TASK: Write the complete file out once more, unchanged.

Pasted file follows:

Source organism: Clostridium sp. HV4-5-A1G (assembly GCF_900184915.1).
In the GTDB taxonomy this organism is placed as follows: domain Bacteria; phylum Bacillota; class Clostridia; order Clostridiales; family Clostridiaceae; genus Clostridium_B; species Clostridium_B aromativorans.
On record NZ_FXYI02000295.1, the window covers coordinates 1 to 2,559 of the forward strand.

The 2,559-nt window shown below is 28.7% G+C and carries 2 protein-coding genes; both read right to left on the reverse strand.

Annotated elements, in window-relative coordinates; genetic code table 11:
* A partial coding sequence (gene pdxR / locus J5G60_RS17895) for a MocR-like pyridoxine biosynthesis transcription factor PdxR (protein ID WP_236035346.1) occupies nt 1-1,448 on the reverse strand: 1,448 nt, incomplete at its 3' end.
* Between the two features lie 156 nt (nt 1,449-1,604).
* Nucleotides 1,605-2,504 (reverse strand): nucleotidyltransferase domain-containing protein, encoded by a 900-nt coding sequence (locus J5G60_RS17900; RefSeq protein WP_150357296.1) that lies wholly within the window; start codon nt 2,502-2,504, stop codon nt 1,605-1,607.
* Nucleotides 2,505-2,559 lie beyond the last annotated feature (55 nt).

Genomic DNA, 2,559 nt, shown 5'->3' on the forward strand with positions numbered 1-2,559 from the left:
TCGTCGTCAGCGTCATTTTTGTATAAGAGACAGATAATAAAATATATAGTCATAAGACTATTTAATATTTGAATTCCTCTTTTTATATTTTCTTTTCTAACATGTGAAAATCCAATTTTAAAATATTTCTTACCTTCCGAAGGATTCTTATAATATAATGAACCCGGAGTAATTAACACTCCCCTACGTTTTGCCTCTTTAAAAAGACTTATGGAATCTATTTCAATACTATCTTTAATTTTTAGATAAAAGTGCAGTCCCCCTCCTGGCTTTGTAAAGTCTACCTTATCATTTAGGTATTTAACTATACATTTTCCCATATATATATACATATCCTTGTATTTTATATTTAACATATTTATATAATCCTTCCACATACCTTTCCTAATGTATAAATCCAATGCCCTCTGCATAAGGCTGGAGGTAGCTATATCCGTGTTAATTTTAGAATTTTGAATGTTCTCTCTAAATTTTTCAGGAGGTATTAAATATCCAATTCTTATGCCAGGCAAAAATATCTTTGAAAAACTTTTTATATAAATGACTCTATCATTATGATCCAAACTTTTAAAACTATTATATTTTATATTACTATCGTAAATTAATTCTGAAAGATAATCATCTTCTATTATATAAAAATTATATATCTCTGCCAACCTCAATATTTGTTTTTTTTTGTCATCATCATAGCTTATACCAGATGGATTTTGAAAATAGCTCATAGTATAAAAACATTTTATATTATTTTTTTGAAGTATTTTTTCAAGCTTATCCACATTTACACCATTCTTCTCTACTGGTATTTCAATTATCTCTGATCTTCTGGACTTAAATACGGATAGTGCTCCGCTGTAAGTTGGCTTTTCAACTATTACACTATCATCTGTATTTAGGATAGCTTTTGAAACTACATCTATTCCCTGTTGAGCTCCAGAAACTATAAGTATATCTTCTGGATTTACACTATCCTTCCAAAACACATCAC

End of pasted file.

Source organism: Clostridium sp. HV4-5-A1G (assembly GCF_900184915.1).
In the GTDB taxonomy this organism is placed as follows: domain Bacteria; phylum Bacillota; class Clostridia; order Clostridiales; family Clostridiaceae; genus Clostridium_B; species Clostridium_B aromativorans.
On record NZ_FXYI02000295.1, the window covers coordinates 1 to 2,559 of the forward strand.

The 2,559-nt window shown below is 28.7% G+C and carries 2 protein-coding genes; both read right to left on the reverse strand.

Annotated elements, in window-relative coordinates; genetic code table 11:
* A partial coding sequence (gene pdxR / locus J5G60_RS17895) for a MocR-like pyridoxine biosynthesis transcription factor PdxR (protein ID WP_236035346.1) occupies nt 1-1,448 on the reverse strand: 1,448 nt, incomplete at its 3' end.
* Between the two features lie 156 nt (nt 1,449-1,604).
* Nucleotides 1,605-2,504 (reverse strand): nucleotidyltransferase domain-containing protein, encoded by a 900-nt coding sequence (locus J5G60_RS17900; RefSeq protein WP_150357296.1) that lies wholly within the window; start codon nt 2,502-2,504, stop codon nt 1,605-1,607.
* Nucleotides 2,505-2,559 lie beyond the last annotated feature (55 nt).

Genomic DNA, 2,559 nt, shown 5'->3' on the forward strand with positions numbered 1-2,559 from the left:
TCGTCGTCAGCGTCATTTTTGTATAAGAGACAGATAATAAAATATATAGTCATAAGACTATTTAATATTTGAATTCCTCTTTTTATATTTTCTTTTCTAACATGTGAAAATCCAATTTTAAAATATTTCTTACCTTCCGAAGGATTCTTATAATATAATGAACCCGGAGTAATTAACACTCCCCTACGTTTTGCCTCTTTAAAAAGACTTATGGAATCTATTTCAATACTATCTTTAATTTTTAGATAAAAGTGCAGTCCCCCTCCTGGCTTTGTAAAGTCTACCTTATCATTTAGGTATTTAACTATACATTTTCCCATATATATATACATATCCTTGTATTTTATATTTAACATATTTATATAATCCTTCCACATACCTTTCCTAATGTATAAATCCAATGCCCTCTGCATAAGGCTGGAGGTAGCTATATCCGTGTTAATTTTAGAATTTTGAATGTTCTCTCTAAATTTTTCAGGAGGTATTAAATATCCAATTCTTATGCCAGGCAAAAATATCTTTGAAAAACTTTTTATATAAATGACTCTATCATTATGATCCAAACTTTTAAAACTATTATATTTTATATTACTATCGTAAATTAATTCTGAAAGATAATCATCTTCTATTATATAAAAATTATATATCTCTGCCAACCTCAATATTTGTTTTTTTTTGTCATCATCATAGCTTATACCAGATGGATTTTGAAAATAGCTCATAGTATAAAAACATTTTATATTATTTTTTTGAAGTATTTTTTCAAGCTTATCCACATTTACACCATTCTTCTCTACTGGTATTTCAATTATCTCTGATCTTCTGGACTTAAATACGGATAGTGCTCCGCTGTAAGTTGGCTTTTCAACTATTACACTATCATCTGTATTTAGGATAGCTTTTGAAACTACATCTATTCCCTGTTGAGCTCCAGAAACTATAAGTATATCTTCTGGATTTACACTATCCTTCCAAAACACATCAC